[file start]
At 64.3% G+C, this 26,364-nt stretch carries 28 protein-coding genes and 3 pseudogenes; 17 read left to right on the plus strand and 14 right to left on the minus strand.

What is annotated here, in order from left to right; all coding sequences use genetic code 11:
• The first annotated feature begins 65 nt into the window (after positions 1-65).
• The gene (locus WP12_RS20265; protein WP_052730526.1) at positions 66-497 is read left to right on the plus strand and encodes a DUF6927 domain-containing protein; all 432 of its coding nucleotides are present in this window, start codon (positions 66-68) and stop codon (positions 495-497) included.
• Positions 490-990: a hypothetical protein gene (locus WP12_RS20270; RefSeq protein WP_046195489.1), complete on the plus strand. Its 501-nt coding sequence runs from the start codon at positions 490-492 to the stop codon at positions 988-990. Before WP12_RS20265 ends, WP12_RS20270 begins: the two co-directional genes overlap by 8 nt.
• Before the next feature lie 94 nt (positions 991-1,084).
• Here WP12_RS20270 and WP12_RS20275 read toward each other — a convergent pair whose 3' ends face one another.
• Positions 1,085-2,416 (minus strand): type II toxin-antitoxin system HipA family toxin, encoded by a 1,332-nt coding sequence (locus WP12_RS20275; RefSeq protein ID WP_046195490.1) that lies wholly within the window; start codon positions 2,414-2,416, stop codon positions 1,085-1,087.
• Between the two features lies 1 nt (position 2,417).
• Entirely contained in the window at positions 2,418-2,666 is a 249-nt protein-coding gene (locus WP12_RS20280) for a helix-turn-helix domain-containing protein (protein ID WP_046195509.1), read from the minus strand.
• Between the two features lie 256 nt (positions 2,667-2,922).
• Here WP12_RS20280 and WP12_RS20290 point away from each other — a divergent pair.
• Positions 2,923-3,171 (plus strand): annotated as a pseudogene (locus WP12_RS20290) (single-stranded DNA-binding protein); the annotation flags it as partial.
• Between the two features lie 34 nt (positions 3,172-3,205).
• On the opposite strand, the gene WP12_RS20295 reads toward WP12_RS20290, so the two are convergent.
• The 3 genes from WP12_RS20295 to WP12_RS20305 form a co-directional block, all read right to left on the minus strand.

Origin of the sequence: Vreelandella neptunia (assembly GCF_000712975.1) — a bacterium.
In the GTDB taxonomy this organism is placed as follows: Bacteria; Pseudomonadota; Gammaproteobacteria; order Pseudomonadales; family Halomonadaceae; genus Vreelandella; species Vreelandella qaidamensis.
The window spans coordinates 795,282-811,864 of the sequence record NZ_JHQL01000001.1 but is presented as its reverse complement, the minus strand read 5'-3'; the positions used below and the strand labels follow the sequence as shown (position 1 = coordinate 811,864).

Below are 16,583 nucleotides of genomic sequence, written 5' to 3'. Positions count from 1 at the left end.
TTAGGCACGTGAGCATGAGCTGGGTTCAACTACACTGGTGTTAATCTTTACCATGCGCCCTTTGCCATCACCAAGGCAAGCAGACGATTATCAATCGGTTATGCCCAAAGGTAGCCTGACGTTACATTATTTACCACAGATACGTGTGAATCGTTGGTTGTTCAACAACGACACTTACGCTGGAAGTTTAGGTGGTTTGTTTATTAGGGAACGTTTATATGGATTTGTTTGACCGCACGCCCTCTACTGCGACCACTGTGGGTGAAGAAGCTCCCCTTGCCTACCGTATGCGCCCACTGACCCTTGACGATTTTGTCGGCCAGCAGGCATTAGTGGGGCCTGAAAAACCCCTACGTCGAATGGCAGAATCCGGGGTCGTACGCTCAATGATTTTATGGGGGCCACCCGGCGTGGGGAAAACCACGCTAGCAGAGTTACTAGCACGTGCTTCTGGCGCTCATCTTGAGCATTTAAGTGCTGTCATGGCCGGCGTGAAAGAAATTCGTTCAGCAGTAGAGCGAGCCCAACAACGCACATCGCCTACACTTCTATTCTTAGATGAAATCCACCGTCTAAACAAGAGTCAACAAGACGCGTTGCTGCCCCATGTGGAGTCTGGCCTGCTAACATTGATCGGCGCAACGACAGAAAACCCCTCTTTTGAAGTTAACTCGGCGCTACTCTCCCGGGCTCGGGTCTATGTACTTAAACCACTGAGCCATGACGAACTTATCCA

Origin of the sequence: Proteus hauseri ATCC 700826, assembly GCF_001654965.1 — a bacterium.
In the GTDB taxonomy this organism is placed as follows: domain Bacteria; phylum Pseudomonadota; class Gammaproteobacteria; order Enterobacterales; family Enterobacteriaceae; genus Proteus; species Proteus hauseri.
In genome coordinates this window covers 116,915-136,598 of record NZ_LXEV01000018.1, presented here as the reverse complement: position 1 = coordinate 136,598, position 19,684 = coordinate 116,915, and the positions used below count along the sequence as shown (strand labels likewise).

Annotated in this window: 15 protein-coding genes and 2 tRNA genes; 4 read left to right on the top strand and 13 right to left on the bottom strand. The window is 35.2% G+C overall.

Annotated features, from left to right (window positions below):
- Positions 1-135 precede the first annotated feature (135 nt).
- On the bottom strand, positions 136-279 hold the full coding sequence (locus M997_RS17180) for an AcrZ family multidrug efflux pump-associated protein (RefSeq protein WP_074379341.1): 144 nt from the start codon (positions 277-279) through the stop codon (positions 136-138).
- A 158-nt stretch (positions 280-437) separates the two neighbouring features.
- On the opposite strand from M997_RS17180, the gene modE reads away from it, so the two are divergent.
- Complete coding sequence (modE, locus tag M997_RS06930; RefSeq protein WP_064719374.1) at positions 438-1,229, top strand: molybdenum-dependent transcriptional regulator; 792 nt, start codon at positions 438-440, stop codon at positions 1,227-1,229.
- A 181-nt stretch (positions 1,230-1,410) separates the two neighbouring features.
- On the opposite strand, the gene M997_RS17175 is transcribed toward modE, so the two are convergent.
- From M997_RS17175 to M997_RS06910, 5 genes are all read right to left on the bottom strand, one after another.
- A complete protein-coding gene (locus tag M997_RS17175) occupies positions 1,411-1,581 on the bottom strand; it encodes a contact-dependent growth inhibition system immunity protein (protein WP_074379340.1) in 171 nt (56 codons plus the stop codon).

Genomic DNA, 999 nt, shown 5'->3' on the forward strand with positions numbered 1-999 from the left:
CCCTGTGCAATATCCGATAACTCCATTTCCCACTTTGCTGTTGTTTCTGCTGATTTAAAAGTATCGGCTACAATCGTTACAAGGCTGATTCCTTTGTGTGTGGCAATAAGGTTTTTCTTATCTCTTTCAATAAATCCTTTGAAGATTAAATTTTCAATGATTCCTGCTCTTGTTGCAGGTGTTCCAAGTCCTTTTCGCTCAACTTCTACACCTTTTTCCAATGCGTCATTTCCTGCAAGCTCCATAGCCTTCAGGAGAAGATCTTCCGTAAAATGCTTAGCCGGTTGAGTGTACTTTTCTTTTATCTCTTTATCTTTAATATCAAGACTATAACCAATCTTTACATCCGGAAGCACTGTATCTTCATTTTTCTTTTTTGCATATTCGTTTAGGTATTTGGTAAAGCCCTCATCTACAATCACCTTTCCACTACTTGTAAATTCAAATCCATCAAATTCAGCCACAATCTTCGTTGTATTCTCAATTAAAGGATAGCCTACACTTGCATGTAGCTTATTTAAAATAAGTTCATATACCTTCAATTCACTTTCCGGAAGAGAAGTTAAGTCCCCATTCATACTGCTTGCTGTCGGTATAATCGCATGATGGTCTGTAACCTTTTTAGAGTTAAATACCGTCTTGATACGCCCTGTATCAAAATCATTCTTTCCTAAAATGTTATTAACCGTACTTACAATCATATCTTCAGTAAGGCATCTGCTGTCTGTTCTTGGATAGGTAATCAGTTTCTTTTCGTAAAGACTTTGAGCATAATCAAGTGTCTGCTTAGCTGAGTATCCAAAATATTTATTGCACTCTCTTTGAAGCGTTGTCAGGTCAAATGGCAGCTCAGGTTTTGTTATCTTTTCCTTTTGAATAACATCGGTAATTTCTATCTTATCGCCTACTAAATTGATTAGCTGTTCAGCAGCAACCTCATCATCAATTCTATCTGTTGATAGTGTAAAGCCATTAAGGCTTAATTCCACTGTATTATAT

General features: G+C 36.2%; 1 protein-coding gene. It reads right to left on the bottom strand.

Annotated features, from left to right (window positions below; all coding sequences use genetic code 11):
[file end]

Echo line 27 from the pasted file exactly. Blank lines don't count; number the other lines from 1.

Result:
- Positions 1-135 precede the first annotated feature (135 nt).